Test to see if the bail now works as expected.
The Reel is Jammed Tight
This problem usually happens to saltwater spinning reels that don’t have the technology to seal the reel. The issue occurs most frequently when such reels have been exposed to salt spray or even submerged in saltwater.
What happens is, as it dries, the saltwater leaves small salt deposits on the reel’s ball bearings, gears, and other internal bits and pieces.
Tip: Any type of reel can suffer this problem if sand or dirt gets in among the reel’s delicate mechanisms, so do try to keep your reel as clean as possible.
To fix a blocked spinning reel, follow these steps:
- Disassemble the reel completely.
- Clean all its internal bits and pieces.
- Grease its gears and add oil and grease where needed.
Important: Use the correct grease and oil only! If you don’t know which grease and oil to use, see the next tip.
- Carefully reassemble the reel.
Tip: Don’t attempt this if you are a beginner. It can be tricky to reassemble the reel afterward.
If you’re new to all this, my advice is to let a professional clean it instead of trying to fix it yourself.
The Line isn’t where it should be Under the Bail’s Arm
New fishermen sometimes forget to run their lines under the bail arm when setting up their rod and reel. If you are a new fisherman yourself, it’s possible you made this same mistake as well.
If you did, the line won’t wrap around the spool, and diddlysquat will happen when you turn the reel’s handle.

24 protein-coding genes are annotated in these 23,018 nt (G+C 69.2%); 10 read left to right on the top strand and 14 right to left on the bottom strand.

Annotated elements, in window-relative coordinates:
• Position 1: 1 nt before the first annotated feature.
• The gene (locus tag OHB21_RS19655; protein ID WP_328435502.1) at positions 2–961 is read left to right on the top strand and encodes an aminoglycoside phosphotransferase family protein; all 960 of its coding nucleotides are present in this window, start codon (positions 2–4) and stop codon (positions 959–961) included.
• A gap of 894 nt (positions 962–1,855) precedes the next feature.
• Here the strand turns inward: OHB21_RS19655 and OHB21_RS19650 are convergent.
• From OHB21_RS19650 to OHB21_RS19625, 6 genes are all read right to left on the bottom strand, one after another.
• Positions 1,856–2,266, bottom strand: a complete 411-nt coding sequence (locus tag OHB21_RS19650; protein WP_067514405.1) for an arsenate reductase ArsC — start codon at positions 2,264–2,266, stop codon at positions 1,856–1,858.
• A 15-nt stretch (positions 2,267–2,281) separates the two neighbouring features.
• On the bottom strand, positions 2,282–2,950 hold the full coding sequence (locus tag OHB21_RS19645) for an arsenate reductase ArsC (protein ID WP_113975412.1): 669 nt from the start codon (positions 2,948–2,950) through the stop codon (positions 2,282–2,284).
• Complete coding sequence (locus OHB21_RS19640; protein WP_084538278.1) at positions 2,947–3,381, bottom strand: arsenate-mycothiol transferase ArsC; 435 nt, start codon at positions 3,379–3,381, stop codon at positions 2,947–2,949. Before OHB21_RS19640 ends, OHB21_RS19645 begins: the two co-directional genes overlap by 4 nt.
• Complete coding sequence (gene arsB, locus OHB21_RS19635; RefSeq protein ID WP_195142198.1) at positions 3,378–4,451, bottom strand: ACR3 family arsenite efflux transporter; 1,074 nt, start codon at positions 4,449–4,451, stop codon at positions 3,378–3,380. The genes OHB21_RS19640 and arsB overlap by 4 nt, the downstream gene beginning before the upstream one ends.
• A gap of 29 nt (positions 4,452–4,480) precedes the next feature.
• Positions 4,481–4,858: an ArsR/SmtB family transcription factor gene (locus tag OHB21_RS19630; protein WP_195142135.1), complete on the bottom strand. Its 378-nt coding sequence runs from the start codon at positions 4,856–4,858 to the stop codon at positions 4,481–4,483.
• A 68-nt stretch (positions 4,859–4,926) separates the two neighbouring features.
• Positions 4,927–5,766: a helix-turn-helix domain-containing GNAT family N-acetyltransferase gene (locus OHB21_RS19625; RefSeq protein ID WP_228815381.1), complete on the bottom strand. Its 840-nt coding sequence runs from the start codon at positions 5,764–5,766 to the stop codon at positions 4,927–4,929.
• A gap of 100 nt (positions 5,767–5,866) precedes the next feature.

Fortunately, this issue is easy to fix.
Loosen the drag knob that’s atop the spool and take the spool out from the spinning reel. Next, open the bail and return the spool.
This time, when you close the bail arms, the line will run underneath it, and you’ll be able to reel in the line without difficulty.
Frequently Asked Questions about How to Fix a Fishing Reel that won’t Reel In
Why does my fishing line keep getting tangled up?
Slack fishing lines constantly show up as the main reason fishing reels can get stuck. Slack lines create loose loops on the spool as soon as you start reeling in the line. These loose loops will slide off the reel and overlap during casting, inevitably leading to entanglement.
Is it possible for me to put my fishing lines on backward?
Absolutely. No problem. Modern fishing reels have anti-reverse mechanisms (or ‘clutches’) that enable fishermen to put fishing lines backward. This detail permits the reel to rotate in either direction without difficulty.
Afterword: How to Fix a Fishing Reel that won’t Reel In
Tangled fishing lines and broken reels quickly spoil what might otherwise be a splendid day on the water. As detailed above, there are simple solutions to these problems.
However, fixing problems is inferior to avoiding them in the first place.
Problem-free fishing involves an investment from you in the form of maintenance. Constantly scrutinize your fishing lines, rods, and reels.
Bookend and intersperse all fishing trips with equipment maintenance. Make a habit of doing this, and you will be rewarded with years of untroubled fishing.